In this June 4, 2021, file photo, people embrace in front of the Centennial Flame on Parliament Hill at a memorial for the 215 children whose remains were found at the grounds of the former Kamloops Indian Residential School at Tk'emlups te Secwépemc First Nation in Kamloops, British Columbia, in Ottawa. Credit: Justin Tang / The Canadian Press via AP

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People across North America — and likely beyond — have watched in horror as the remains of hundreds of young indigenous people have been found in Canada at the sites of so-called residential schools in several provinces.

So far, more than 1,000 bodies have been found at just three former school sites. More than 130 sites have yet to be examined.

The tragic stories of Native children, many forcibly removed from their homes, and the deaths that were covered up for decades have prompted apologies and calls for investigations.

“For many Indigenous people, however, the most shocking element of the story is not the discovery of the graves but the fact that it’s taken so long for non-Natives to acknowledge the grim details of this long-ignored history of Indian boarding and residential schools, a story that is part of both U.S. and Canadian history,” Mary Annette Pember, a citizen of the Red Cliff Ojibwe tribe in Wisconsin, wrote recently in Indian Country Today.

This reckoning isn’t just happening north of the border.

The National Native American Boarding School Healing Coalition has identified 367 Indian boarding schools in the U.S., many of them in western states. That’s twice as many as in Canada. It is estimated that 60,000 children attended these schools in the United States. Records about the schools, many of which had cemeteries on the grounds, are scant.

The schools began in the U.S. under the auspices of the The Civilization Fund Act, which was passed by Congress in March 1819. The act called for “the civilization of the Indian tribes adjoining the frontier settlements” and appropriated $10,000 a year for this work.

The schools, which spread across the country in the 19th and 20th centuries, were government funded and often run by churches. Although the act called for consent for such education, in practice many Native American children were forcibly taken from their homes.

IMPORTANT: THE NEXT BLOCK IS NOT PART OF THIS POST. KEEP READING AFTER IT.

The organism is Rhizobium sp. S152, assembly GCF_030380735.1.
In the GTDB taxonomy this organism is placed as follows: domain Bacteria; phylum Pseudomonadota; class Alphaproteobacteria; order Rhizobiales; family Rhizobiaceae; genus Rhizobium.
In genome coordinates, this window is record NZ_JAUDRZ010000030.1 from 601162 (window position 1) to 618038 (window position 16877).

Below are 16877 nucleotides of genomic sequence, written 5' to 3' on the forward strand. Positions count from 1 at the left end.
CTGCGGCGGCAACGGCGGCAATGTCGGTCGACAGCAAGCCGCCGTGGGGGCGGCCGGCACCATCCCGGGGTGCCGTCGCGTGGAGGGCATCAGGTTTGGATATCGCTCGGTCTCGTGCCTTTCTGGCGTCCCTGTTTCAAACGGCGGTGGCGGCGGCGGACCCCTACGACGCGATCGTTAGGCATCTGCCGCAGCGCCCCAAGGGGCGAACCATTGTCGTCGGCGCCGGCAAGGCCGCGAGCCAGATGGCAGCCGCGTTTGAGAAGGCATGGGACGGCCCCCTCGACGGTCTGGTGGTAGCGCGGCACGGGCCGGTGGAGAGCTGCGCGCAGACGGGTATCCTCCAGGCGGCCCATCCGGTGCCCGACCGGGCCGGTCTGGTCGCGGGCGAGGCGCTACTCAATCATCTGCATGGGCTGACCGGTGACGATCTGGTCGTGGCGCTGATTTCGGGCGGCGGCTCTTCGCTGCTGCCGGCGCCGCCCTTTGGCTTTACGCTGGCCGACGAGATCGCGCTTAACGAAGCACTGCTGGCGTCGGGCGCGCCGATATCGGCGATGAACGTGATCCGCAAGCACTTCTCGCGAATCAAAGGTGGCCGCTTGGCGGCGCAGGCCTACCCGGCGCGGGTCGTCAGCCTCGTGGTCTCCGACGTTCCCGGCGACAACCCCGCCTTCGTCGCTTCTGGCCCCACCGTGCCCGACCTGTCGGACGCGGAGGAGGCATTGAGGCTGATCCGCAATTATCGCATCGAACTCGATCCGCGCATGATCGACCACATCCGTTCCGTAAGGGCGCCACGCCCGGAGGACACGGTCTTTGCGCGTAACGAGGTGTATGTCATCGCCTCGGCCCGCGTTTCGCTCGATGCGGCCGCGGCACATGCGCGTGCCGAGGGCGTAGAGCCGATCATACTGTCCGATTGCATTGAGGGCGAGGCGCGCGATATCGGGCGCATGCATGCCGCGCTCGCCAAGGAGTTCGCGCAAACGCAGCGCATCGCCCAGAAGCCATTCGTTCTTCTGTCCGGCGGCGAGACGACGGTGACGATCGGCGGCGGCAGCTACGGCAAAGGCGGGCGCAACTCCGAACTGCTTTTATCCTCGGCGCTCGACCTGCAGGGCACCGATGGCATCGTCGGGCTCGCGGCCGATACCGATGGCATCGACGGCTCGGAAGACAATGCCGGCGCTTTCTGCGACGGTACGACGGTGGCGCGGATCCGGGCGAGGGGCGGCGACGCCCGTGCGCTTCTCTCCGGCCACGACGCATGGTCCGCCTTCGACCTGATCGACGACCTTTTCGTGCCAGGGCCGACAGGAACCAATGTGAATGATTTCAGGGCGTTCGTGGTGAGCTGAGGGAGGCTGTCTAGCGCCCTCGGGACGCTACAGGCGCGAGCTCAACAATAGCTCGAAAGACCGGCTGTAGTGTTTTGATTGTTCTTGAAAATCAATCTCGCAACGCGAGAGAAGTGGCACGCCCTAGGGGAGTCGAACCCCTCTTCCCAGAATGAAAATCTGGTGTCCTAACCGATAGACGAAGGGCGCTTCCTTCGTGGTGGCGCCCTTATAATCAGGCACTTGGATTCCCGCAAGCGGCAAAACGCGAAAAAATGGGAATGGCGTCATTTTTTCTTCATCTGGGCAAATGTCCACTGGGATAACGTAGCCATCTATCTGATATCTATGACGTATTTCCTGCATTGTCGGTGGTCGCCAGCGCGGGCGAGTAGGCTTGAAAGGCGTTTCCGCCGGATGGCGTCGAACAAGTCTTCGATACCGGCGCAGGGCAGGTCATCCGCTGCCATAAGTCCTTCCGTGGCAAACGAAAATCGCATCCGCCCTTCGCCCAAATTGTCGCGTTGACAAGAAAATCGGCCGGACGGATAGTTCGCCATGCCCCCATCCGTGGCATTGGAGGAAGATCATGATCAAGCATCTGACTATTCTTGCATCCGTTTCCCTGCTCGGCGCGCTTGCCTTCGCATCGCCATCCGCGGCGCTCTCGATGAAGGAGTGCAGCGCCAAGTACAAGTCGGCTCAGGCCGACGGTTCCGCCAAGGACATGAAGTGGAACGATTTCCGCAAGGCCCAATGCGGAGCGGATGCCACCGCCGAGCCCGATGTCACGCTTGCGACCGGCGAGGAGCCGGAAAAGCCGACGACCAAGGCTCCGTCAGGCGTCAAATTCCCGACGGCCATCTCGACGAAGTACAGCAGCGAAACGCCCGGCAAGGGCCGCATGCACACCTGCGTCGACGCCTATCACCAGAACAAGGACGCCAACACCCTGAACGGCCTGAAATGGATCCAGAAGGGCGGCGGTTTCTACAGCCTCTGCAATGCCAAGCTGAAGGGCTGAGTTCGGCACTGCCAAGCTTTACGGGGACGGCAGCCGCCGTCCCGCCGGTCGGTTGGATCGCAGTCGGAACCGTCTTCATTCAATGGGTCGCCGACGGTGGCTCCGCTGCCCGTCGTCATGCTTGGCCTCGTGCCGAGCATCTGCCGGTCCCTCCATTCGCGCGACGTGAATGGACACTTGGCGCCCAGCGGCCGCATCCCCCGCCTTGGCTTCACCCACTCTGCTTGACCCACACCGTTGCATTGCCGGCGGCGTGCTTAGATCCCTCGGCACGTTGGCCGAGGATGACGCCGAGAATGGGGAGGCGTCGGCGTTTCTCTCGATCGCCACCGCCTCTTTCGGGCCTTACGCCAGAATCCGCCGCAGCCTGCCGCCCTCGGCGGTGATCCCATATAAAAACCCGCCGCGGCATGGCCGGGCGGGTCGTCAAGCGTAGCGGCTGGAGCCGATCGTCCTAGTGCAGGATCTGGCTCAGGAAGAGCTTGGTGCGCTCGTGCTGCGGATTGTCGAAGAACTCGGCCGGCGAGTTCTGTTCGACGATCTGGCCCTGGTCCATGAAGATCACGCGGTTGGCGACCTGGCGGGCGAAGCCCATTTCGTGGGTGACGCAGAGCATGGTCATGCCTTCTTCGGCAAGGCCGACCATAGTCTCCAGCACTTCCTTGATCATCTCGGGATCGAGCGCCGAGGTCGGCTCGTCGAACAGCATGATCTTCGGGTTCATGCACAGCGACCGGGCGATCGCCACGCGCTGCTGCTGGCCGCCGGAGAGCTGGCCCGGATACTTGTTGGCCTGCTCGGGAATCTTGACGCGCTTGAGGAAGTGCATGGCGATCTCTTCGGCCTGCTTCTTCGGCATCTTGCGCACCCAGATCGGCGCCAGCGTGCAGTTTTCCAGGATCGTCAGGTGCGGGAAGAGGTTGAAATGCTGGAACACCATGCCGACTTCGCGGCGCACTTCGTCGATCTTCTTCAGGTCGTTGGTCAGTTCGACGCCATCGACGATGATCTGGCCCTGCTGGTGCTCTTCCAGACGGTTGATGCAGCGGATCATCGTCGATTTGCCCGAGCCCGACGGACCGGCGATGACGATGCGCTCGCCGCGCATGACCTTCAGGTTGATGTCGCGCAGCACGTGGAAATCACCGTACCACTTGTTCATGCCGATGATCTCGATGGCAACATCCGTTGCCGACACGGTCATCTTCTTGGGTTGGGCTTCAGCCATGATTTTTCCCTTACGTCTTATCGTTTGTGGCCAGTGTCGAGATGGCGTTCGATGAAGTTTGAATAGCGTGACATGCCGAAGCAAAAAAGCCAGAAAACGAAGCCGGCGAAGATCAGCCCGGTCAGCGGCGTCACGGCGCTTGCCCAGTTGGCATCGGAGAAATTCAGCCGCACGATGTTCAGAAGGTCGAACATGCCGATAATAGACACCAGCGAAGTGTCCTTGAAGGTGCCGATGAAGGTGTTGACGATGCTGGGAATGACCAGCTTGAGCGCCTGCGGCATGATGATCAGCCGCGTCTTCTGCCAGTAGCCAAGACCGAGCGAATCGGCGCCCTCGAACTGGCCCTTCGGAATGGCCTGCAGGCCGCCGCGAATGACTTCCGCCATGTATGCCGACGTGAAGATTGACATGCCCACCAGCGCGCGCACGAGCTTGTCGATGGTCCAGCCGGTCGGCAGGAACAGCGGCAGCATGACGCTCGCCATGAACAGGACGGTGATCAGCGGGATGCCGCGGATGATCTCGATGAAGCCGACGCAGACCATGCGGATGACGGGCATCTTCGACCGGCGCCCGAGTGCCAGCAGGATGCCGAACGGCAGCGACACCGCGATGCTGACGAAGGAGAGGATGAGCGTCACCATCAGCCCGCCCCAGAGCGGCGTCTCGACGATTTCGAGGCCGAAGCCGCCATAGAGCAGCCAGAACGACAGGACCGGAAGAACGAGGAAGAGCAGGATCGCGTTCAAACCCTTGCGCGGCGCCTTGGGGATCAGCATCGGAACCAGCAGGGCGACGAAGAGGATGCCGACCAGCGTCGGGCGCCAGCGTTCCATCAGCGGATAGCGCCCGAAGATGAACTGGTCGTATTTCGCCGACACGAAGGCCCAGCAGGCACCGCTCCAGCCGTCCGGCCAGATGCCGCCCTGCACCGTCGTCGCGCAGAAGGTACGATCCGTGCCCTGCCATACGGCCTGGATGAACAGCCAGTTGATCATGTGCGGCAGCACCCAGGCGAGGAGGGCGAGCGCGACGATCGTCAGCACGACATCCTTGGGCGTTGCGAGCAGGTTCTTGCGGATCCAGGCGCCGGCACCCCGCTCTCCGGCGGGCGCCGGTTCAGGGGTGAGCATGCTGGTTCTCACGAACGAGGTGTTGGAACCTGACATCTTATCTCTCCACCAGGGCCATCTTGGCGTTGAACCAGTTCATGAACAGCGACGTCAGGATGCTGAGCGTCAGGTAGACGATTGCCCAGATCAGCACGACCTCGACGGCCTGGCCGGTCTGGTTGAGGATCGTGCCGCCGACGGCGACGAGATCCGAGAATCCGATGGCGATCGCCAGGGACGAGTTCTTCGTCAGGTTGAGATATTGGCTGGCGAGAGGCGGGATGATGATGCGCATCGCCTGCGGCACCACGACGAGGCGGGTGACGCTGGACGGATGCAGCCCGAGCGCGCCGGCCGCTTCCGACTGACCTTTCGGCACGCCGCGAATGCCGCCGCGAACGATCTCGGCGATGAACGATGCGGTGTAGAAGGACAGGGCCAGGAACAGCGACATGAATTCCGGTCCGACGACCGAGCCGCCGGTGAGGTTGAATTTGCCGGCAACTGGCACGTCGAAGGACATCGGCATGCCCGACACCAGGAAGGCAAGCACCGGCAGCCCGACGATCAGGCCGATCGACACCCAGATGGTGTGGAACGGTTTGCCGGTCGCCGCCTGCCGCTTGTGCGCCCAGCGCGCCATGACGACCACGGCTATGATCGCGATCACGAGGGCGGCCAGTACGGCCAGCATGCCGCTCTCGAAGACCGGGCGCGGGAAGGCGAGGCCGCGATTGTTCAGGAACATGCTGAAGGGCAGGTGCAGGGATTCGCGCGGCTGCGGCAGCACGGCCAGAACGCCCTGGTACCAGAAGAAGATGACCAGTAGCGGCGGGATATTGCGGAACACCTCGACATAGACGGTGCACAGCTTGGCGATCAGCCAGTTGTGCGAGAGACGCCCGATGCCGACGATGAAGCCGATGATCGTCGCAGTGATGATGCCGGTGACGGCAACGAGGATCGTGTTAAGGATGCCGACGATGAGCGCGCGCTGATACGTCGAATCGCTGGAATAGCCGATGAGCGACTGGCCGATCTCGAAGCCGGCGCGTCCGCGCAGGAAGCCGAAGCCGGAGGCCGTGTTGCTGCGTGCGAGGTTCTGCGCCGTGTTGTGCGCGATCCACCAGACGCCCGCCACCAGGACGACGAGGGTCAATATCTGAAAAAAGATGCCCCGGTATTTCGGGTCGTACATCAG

The education soon became about assimilation into white, European culture. The children were beaten, starved and abused if they spoke their Native language, wore Native clothing or showed signs of their Native culture.

“The purpose of Indian boarding schools was to culturally assimilate Indigenous children by forcibly relocating them from their families and communities to distant residential facilities where their American Indian, Alaska Native, and Native Hawaiian identities, languages, and beliefs were to be forcibly suppressed. For over 150 years, hundreds of thousands of Indigenous children were taken from their communities,” the U.S. Department of the Interior, which includes the Bureau of Indian Affairs, said last month.

This history has gotten scant attention in most of America. That will change, because of the Canadian deaths and a new initiative announced last month by U.S. Interior Secretary Deb Haaland, a member of the Pueblo of Laguna in New Mexico.

Haaland announced the creation of a Federal Indian Boarding School Initiative, which will conduct a comprehensive review of the legacy of federal boarding school policies.

“The Interior Department will address the intergenerational impact of Indian boarding schools to shed light on the unspoken traumas of the past, no matter how hard it will be,” Haaland said in remarks announcing the review during a National Congress of American Indians conference. “I know that this process will be long and difficult. I know that this process will be painful. It won’t undo the heartbreak and loss we feel. But only by acknowledging the past can we work toward a future that we’re all proud to embrace.”

For far too long, the acknowledged history of America’s Indigenous people has been incomplete, with some of the worst instances of violence and abuse getting little attention. Too often, our history is told from only one perspective — those with the most power.

Revealing the horrific history of residential schools should be the beginning of a long-overdue conversation that can lead to a better understanding of the need for a reset on relations between America’s Native people, our government and non-Native communities.

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The BDN Editorial Board

The Bangor Daily News editorial board members are Publisher Richard J. Warren, Opinion Editor Susan Young, Deputy Opinion Editor Matt Junker and BDN President Todd Benoit. Young has worked for the BDN...